How Much Passion Do You Need to Succeed in Science?

May 24, 2009

This very interesting and very controversial issue is discussed here, here and here. The discussion was triggered by this post at the YFS blog on the all not-too-nice kinds of people one encounters in science and on losing one’s illusions down the road into the academe (see also here for a related post at the RS blog); for a kind of alternative point of view see here.

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How to Choose a Research Topic

May 9, 2009

Choosing a research problem to work on is a tough decision to make, and the relevant advice is rather scarce.

So far I have found only a handful of reasonably looking tips:

  • work on important problems (R. Hamming, You and Your Research)
  • go for the messes, i.e., for the areas far from being crystal clear
    (S. Weinberg, Scientist: Four golden lessons)
  • look for an unoccupied niche that has potential (this and some other good tips can be found in the paper Picking a research problem — the critical decision which is primarily addressed to the researchers in biology and medicine but can be of interest to the other scientists too)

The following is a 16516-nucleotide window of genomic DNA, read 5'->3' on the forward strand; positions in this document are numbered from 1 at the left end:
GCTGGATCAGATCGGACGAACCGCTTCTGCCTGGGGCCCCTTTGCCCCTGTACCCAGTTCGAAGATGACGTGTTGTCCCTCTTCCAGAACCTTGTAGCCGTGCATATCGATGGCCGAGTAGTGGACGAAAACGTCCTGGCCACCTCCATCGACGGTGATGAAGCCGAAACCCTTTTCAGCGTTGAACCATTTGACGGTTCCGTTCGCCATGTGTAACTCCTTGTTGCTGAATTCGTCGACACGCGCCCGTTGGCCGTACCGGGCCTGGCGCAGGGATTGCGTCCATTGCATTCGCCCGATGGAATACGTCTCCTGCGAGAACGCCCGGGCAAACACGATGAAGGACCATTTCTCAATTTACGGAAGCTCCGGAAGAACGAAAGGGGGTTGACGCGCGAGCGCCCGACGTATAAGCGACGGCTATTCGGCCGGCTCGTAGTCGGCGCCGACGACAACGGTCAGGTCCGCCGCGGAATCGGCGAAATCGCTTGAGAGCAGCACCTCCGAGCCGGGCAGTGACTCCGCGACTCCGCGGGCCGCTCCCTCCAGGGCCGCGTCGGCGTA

• keep several (if possible, not too closely related) problems of varying difficulty to work on, so that you can switch to another problem when you get stuck (for more on this see e.g. here)
  • try to move beyond the subject of your Ph.D. thesis (if you have already defended one, indeed) or your postdoc (or your postdoctoral mentor, for that matter); more broadly, beyond your current area of research (see e.g. this post of Terence Tao). This has an extra benefit of reducing the risk of being scooped as discussed here.
  • regularly attend the conferences and join (or run) a seminar and/or a journal club: the talks can be an important source of inspiration
  • do something you will enjoy doing and what you feel you can do
  • your work should rather open the way to new breakthroughs than close the whole subject down

The last three tips are somewhat of a common wisdom and can be found in a number of places; see e.g. the article Choosing a research topic by Richard Reis, which contains some further interesting thoughts on the subject.

See also:

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How to Write a Really Good Research Paper